The control of rights was one of the main themes that ran across several sessions at last week's Book Summit held in New York and cosponsored by [Inside] magazine and Publishers Weekly. McKinsey & Company director Michael Wolf told publishers that to be successful they need to take more "control of the product" by acquiring rights to as many distribution platforms as possible. It's difficult to be profitable if a publisher is just involved with one format, Wolf advised, observing that publishers need to leverage a franchise author throughout the "multimedia universe." The notion of acquiring a wide range of rights was endorsed by publishers throughout the day. Time Warner Trade Publishing chairman Larry Kirshbaum summarized many publishers' position on rights when he declared that TWTP "will fight hard for e-rights" to backlist titles.

The problem with that approach was made clear in a later panel where two author representatives indicated they are wary about selling too many rights to publishers. Richard Heller of Frankfurt Garbus Kurnit Klein & Selz said that, while he is willing to discuss various proposals with publishers, too often publishers are only interested in "warehousing rights." Robert Gottlieb, founder of Trident Media Group, said he "was not a big fan" of publishers owning the work of authors, believing that when authors control their works they are more likely to be entrepreneurial than publishers. He observed that in the past, when authors toured they promoted their most recent book, but, with the Internet, authors can now promote themselves. "I'm a proponent of the idea that people who create copyright should benefit from it," he said, adding that if publishers had their way "they wouldn't pay an advance."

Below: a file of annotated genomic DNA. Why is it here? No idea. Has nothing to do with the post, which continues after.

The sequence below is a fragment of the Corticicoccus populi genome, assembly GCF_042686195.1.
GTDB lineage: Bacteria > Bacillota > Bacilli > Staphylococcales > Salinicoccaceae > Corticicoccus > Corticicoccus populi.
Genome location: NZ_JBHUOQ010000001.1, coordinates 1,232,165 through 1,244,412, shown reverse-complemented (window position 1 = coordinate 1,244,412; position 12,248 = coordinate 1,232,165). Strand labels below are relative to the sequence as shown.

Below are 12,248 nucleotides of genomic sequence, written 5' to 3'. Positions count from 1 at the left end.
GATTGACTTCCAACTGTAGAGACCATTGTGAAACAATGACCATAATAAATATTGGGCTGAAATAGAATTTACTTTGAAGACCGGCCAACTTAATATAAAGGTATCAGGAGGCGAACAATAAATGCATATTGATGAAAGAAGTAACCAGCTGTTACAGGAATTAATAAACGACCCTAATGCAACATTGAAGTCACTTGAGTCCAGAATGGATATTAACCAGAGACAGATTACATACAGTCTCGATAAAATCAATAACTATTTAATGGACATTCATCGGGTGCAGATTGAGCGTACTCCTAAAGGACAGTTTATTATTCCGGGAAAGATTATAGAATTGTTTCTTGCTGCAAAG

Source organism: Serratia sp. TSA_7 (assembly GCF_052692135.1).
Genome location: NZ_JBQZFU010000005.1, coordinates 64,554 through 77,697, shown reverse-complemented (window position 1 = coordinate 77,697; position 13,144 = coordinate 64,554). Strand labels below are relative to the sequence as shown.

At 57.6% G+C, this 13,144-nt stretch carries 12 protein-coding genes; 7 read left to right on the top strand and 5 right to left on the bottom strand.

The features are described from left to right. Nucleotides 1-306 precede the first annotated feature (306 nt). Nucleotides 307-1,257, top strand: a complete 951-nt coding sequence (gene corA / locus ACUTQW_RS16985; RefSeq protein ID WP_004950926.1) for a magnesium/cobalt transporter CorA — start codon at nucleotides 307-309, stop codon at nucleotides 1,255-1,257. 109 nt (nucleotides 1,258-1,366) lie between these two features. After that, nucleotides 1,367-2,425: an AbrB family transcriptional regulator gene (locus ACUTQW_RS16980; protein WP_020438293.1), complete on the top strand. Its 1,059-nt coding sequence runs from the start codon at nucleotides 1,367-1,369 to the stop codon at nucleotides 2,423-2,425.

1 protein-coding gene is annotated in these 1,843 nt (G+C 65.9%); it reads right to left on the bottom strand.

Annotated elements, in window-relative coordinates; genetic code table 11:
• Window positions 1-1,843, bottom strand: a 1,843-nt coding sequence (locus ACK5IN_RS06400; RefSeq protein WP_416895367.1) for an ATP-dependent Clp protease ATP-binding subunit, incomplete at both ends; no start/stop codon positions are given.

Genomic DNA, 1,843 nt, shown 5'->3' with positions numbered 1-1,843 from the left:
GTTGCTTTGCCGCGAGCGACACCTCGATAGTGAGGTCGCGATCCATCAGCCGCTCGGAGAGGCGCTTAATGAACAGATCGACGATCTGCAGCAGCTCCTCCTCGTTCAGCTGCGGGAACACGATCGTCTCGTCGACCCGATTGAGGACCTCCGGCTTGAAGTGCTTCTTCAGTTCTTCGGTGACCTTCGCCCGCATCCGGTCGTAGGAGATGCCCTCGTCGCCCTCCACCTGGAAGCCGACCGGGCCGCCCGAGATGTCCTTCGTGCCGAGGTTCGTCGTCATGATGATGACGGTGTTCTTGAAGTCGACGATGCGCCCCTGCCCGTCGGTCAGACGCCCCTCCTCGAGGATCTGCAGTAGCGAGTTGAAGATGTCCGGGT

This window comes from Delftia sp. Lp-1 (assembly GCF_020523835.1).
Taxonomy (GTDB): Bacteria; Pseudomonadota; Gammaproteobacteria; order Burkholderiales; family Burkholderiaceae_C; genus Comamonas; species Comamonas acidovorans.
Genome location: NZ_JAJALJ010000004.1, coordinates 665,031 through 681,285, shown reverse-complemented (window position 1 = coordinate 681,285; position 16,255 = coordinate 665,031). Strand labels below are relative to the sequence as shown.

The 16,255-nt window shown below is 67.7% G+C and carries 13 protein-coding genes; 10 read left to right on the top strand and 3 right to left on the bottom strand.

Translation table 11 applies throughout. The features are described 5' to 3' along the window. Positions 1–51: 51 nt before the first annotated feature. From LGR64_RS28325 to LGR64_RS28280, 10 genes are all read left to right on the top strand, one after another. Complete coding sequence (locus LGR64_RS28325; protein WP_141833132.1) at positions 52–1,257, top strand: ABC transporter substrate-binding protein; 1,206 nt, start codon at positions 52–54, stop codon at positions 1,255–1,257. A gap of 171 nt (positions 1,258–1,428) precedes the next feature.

The daylong seminar was kicked off by a keynote address from Random House chairman Peter Olson, who noted that, while some media companies have abandoned the book market, not only are Random and parent company Bertelsmann committed to books, but they expect to broaden that commitment. Olson said Random will grow internally by adding new imprints as well as by making acquisitions of small to medium-sized publishers, possibly including companies in the religion and educational fields. Olson said he sees "tremendous" growth potential internationally where Random just made a major move in the Spanish market (see page 9).

Olson was also bullish on the prospects offered by technology, estimating that by 2005 Random will be selling "millions" of e-books, adding that most e-book sales will be incremental to the sale of print books. While meaningful e-book sales are still several years away, print-on-demand offers opportunities in the near future, Olson said. In addition to helping keep backlist titles alive, Olson said POD technology gives publishers the ability to issue more regional and local titles as well as limited runs of foreign-language books.

Regarding the Internet, Olson reported that online sales represent about 7% of Random's total revenues. But the Web "goes beyond" just e-commerce, Olson said, noting that it provides publishers with new promotional avenues as well as a way to work with retailers to reduce returns.